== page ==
Rann Airstrike: Children Worst Hit as Red Cross Loses Six Volunteers


ONE WEEK  after the unexpected bombing of the Internally Displaced Persons (IDP) camp in Rann, Borno State the United Nations Office for the Coordination of Humanitarian Affairs


A child victim in a Maiduguri Hospital (c) online

(OCHA) has confirmed the death of six volunteers of the Nigerian Red Cross Society in the incident with nine others still in critical conditions.


According to the just released OCHA Flash Update, a total of 98 people mostly unaccompanied children were airlifted from Rann to Maiduguri within three days after the incident out of which two boys lost their lives while 78 people who suffered various degrees of injuries underwent surgeries and repairs.

“Those who underwent operations had broken limbs, suffered burns or shrapnel wounds” and are being looked after by the International Committee of the Red Cross (ICRC) medical teams, the statement read in part.

On the situation overview, the OCHA noted that so far, a total of 107 people were treated for various injuries right at the Rann camp.

According to the UN OCHA the air bombardment incident had occurred during food distribution process to over 25, 000 people in camp, disrupting the process which was later completed on Monday, January 23 with the help of local volunteers.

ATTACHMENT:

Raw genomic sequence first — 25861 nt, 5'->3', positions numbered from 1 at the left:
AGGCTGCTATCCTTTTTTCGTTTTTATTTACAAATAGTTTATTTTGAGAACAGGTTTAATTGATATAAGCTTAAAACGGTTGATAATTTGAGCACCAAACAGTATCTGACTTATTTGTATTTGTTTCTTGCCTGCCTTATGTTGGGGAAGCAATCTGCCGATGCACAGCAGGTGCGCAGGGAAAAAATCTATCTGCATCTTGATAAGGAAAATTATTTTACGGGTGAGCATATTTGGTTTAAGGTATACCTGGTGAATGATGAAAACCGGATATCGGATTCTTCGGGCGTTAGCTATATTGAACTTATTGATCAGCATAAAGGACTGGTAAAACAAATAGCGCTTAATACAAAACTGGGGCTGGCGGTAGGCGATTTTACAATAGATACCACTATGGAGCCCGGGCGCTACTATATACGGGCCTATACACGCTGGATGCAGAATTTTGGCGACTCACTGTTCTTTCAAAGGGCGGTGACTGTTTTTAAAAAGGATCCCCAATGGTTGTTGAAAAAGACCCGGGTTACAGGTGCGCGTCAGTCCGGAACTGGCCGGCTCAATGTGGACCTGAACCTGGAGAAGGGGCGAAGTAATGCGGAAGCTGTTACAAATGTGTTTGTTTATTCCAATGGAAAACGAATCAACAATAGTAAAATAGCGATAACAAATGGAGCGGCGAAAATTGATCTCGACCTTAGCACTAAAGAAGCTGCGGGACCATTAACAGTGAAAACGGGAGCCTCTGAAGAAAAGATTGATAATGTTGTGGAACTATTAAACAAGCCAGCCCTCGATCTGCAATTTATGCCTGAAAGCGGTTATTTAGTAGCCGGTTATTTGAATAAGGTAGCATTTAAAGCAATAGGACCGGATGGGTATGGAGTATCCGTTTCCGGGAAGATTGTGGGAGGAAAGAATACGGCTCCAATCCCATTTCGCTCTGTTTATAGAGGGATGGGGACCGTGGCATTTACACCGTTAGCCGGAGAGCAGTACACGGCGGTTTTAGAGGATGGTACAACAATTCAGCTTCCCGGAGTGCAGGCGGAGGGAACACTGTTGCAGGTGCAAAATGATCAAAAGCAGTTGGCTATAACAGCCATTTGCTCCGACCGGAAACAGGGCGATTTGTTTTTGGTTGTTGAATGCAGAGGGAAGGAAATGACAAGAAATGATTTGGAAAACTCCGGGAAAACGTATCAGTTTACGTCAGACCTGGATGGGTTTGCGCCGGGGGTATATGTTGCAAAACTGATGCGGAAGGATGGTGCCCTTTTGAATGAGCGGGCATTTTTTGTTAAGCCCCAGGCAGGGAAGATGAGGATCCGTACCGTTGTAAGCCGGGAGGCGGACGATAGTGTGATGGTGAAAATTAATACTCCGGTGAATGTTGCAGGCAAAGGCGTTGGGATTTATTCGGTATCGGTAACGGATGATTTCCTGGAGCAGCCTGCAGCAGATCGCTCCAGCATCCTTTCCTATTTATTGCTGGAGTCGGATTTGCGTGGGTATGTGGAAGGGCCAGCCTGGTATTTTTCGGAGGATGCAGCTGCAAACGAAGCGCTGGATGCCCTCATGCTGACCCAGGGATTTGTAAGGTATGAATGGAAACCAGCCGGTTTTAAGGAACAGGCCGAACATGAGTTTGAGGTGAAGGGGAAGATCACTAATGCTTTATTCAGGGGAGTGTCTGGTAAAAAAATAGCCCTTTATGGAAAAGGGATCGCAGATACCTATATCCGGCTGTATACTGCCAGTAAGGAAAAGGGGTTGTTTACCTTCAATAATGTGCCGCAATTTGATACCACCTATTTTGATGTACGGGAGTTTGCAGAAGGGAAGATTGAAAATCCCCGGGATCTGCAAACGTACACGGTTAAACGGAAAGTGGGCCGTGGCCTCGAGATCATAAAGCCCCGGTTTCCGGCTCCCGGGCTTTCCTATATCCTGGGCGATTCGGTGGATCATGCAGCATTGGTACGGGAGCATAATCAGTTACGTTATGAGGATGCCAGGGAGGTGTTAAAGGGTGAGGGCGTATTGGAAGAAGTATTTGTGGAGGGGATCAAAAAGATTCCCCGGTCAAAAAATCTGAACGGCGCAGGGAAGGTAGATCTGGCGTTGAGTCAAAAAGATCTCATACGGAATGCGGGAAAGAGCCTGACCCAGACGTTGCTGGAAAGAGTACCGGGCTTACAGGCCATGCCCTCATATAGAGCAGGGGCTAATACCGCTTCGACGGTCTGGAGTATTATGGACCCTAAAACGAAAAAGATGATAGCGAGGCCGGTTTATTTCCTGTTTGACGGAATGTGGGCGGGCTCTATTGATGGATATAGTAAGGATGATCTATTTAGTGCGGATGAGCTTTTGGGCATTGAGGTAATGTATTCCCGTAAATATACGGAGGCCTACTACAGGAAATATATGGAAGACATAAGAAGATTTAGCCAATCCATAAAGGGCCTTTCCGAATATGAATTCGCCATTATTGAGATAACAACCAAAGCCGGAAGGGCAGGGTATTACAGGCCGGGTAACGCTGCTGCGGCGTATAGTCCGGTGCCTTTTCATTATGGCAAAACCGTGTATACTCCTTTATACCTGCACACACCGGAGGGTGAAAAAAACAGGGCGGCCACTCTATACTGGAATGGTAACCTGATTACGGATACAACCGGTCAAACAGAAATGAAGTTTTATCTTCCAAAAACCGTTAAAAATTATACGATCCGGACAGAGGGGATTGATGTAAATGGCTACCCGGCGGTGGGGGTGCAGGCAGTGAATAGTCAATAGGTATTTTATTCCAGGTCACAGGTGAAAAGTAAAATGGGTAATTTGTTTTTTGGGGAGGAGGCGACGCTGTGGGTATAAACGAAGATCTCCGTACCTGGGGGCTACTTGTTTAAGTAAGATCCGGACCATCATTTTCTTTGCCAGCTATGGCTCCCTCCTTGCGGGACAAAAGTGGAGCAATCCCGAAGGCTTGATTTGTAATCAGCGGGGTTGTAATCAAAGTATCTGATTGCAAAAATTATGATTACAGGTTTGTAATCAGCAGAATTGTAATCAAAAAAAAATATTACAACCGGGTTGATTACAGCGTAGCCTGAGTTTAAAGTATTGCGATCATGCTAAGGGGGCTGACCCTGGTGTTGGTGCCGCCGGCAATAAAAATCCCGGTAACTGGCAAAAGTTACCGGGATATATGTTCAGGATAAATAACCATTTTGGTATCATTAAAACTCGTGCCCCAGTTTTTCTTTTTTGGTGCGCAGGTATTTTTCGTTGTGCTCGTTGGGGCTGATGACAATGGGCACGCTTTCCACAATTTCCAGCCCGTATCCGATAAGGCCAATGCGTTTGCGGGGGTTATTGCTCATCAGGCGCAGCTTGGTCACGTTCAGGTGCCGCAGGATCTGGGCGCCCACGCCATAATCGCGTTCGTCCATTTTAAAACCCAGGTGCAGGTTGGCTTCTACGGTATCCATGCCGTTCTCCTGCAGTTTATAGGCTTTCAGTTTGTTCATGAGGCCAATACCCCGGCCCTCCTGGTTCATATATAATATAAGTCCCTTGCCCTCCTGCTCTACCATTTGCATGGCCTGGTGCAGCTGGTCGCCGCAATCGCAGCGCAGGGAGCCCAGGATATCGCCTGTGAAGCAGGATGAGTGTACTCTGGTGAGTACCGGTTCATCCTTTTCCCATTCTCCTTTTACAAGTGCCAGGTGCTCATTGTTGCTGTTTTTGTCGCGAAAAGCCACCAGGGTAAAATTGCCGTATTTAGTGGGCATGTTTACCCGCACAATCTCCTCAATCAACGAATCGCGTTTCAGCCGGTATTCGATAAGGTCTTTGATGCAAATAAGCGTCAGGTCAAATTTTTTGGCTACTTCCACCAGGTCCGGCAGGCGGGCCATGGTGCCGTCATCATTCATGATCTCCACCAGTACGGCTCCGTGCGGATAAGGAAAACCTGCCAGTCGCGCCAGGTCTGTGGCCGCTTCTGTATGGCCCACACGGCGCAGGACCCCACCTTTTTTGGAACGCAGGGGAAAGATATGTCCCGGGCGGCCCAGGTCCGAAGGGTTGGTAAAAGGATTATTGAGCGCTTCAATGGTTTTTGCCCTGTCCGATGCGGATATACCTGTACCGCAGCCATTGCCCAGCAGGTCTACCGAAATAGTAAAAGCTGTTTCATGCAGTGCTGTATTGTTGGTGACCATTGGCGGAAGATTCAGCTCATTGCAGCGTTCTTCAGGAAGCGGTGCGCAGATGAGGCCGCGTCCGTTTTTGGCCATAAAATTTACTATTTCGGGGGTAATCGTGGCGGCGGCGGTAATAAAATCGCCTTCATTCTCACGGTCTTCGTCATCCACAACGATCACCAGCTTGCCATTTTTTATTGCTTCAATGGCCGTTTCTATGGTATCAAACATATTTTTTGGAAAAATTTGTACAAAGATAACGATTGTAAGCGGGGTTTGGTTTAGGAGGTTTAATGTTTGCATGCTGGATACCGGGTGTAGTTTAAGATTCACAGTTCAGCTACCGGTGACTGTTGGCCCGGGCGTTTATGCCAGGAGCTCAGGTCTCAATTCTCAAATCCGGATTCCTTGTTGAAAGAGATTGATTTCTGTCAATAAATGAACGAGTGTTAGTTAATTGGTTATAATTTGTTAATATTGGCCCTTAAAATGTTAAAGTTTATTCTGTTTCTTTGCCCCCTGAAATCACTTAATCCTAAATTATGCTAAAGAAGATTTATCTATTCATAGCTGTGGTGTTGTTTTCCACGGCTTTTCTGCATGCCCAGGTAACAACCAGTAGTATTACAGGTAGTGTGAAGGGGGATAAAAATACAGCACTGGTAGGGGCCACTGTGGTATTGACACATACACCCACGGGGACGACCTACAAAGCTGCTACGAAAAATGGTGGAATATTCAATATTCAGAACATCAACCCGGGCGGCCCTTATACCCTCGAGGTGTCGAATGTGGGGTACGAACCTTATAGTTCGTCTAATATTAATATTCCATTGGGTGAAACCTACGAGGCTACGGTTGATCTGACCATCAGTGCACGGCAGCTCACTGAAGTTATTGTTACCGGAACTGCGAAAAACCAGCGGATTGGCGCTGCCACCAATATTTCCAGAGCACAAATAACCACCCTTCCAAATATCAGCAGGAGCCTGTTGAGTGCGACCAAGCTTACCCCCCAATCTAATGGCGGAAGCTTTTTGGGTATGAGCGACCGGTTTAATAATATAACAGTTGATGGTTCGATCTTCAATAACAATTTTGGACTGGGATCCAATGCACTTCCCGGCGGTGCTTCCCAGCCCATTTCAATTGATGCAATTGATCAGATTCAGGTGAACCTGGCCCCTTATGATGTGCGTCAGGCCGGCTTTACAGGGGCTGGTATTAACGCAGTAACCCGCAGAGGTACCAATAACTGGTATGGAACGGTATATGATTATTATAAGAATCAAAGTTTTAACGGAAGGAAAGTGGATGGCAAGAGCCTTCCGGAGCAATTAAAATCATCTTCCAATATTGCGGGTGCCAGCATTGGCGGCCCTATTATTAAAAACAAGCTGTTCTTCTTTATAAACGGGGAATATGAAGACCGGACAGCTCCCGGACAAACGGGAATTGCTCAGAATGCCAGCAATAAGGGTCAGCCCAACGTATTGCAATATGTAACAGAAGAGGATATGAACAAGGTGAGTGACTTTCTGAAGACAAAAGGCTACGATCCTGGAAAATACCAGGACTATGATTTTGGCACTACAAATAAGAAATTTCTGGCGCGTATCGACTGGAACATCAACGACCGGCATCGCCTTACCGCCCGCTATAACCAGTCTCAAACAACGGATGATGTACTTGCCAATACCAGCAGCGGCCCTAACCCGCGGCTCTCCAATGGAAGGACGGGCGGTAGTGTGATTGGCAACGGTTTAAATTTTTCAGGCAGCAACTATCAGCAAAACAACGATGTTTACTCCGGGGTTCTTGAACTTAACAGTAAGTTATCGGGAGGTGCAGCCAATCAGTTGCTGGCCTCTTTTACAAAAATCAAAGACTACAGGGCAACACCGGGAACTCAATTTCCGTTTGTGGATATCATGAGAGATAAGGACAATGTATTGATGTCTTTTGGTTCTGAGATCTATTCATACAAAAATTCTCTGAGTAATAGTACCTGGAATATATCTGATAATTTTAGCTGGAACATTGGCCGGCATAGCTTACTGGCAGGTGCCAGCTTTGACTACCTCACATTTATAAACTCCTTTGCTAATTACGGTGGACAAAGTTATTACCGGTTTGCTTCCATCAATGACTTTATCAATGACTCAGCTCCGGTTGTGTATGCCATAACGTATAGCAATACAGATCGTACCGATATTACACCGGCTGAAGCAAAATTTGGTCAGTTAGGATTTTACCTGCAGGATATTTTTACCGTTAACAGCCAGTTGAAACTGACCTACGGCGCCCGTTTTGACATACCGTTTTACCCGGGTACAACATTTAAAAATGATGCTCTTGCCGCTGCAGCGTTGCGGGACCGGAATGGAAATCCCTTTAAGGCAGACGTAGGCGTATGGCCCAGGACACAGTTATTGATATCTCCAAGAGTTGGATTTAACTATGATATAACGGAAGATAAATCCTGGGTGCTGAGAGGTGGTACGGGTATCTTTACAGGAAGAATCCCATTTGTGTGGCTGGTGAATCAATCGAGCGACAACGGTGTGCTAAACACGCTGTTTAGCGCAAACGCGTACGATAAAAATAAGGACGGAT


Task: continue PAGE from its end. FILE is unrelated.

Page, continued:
It added that UN Humanitarian Air Service and military helicopters were instrumental in the emergency medical evacuation that saw the UN air service airlift 967 kg of medical cargo to Rann and ferry medical teams to the ground.

Aid agencies have also called for better protection of civilians and respect of humanitarian space in the ongoing conflict that has brought deep devastation to millions of people across north-eastern Nigeria.

An inter-agency assessment in Rann on 9 January found that around 35,000 people were displaced in the locality, with the majority living in makeshift shelters and lacking sufficient food, water, health and sanitation services.

The long-running conflict has left some 8.5 million people in need of assistance in Adamawa, Borno and Yobe.

This year, humanitarian organizations plan to assist 6.9 million people in dire need of nutrition, food, shelter, health, education, protection and water and sanitation.

A projected 5.1 million people will face serious food shortages as the conflict and threat of unexploded devices have hampered farming for a third year in a row.

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